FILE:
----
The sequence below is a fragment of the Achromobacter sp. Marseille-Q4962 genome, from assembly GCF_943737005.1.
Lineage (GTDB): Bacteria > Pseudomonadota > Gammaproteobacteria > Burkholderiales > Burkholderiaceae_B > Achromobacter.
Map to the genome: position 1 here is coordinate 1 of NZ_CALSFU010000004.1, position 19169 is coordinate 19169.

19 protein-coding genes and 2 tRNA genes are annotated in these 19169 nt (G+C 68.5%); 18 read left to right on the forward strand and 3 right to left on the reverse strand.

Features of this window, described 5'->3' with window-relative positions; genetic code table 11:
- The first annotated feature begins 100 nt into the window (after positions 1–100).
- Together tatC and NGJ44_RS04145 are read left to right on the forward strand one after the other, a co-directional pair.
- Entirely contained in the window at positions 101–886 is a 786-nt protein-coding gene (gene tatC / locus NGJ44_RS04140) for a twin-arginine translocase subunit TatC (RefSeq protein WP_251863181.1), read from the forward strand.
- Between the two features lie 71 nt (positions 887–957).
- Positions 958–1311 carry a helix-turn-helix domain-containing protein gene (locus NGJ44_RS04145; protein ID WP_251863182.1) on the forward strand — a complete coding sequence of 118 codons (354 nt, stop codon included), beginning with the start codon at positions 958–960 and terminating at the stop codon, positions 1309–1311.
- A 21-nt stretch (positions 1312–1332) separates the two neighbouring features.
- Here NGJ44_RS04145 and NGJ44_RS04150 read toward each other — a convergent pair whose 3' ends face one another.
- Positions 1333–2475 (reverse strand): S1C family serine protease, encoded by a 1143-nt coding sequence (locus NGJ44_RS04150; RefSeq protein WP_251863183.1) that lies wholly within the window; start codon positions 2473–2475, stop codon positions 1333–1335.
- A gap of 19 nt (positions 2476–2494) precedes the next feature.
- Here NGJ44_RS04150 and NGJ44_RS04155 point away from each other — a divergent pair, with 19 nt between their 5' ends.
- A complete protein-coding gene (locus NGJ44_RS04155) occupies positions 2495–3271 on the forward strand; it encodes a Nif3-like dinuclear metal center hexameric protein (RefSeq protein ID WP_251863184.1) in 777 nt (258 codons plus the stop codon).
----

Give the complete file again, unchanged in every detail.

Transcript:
The sequence below is a fragment of the Achromobacter sp. Marseille-Q4962 genome, from assembly GCF_943737005.1.
Lineage (GTDB): Bacteria > Pseudomonadota > Gammaproteobacteria > Burkholderiales > Burkholderiaceae_B > Achromobacter.
Map to the genome: position 1 here is coordinate 1 of NZ_CALSFU010000004.1, position 19169 is coordinate 19169.

19 protein-coding genes and 2 tRNA genes are annotated in these 19169 nt (G+C 68.5%); 18 read left to right on the forward strand and 3 right to left on the reverse strand.

Features of this window, described 5'->3' with window-relative positions; genetic code table 11:
- The first annotated feature begins 100 nt into the window (after positions 1–100).
- Together tatC and NGJ44_RS04145 are read left to right on the forward strand one after the other, a co-directional pair.
- Entirely contained in the window at positions 101–886 is a 786-nt protein-coding gene (gene tatC / locus NGJ44_RS04140) for a twin-arginine translocase subunit TatC (RefSeq protein WP_251863181.1), read from the forward strand.
- Between the two features lie 71 nt (positions 887–957).
- Positions 958–1311 carry a helix-turn-helix domain-containing protein gene (locus NGJ44_RS04145; protein ID WP_251863182.1) on the forward strand — a complete coding sequence of 118 codons (354 nt, stop codon included), beginning with the start codon at positions 958–960 and terminating at the stop codon, positions 1309–1311.
- A 21-nt stretch (positions 1312–1332) separates the two neighbouring features.
- Here NGJ44_RS04145 and NGJ44_RS04150 read toward each other — a convergent pair whose 3' ends face one another.
- Positions 1333–2475 (reverse strand): S1C family serine protease, encoded by a 1143-nt coding sequence (locus NGJ44_RS04150; RefSeq protein WP_251863183.1) that lies wholly within the window; start codon positions 2473–2475, stop codon positions 1333–1335.
- A gap of 19 nt (positions 2476–2494) precedes the next feature.
- Here NGJ44_RS04150 and NGJ44_RS04155 point away from each other — a divergent pair, with 19 nt between their 5' ends.
- A complete protein-coding gene (locus NGJ44_RS04155) occupies positions 2495–3271 on the forward strand; it encodes a Nif3-like dinuclear metal center hexameric protein (RefSeq protein ID WP_251863184.1) in 777 nt (258 codons plus the stop codon).